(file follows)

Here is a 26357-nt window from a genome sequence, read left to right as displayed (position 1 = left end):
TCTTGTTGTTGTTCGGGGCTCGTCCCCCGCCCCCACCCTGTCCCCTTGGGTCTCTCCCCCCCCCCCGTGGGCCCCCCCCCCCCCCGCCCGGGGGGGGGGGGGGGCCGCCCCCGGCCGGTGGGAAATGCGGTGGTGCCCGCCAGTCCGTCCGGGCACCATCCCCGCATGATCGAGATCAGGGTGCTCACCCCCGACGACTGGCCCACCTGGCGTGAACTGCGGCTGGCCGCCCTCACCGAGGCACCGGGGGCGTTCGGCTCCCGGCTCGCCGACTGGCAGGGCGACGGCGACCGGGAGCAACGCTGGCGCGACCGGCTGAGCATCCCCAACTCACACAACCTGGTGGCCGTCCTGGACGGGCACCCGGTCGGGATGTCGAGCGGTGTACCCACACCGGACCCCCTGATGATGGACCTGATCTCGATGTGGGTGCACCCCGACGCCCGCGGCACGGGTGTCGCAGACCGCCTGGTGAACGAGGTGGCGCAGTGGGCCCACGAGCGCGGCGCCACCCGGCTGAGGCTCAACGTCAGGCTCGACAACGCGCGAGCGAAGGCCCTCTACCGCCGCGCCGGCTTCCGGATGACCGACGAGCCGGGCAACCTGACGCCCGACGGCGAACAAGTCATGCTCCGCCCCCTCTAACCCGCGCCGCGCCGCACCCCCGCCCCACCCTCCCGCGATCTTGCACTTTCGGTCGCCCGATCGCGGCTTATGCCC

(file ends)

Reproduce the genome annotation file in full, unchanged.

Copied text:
Here is a 26357-nt window from a genome sequence, read left to right as displayed (position 1 = left end):
TCTTGTTGTTGTTCGGGGCTCGTCCCCCGCCCCCACCCTGTCCCCTTGGGTCTCTCCCCCCCCCCCGTGGGCCCCCCCCCCCCCCGCCCGGGGGGGGGGGGGGGCCGCCCCCGGCCGGTGGGAAATGCGGTGGTGCCCGCCAGTCCGTCCGGGCACCATCCCCGCATGATCGAGATCAGGGTGCTCACCCCCGACGACTGGCCCACCTGGCGTGAACTGCGGCTGGCCGCCCTCACCGAGGCACCGGGGGCGTTCGGCTCCCGGCTCGCCGACTGGCAGGGCGACGGCGACCGGGAGCAACGCTGGCGCGACCGGCTGAGCATCCCCAACTCACACAACCTGGTGGCCGTCCTGGACGGGCACCCGGTCGGGATGTCGAGCGGTGTACCCACACCGGACCCCCTGATGATGGACCTGATCTCGATGTGGGTGCACCCCGACGCCCGCGGCACGGGTGTCGCAGACCGCCTGGTGAACGAGGTGGCGCAGTGGGCCCACGAGCGCGGCGCCACCCGGCTGAGGCTCAACGTCAGGCTCGACAACGCGCGAGCGAAGGCCCTCTACCGCCGCGCCGGCTTCCGGATGACCGACGAGCCGGGCAACCTGACGCCCGACGGCGAACAAGTCATGCTCCGCCCCCTCTAACCCGCGCCGCGCCGCACCCCCGCCCCACCCTCCCGCGATCTTGCACTTTCGGTCGCCCGATCGCGGCTTATGCCC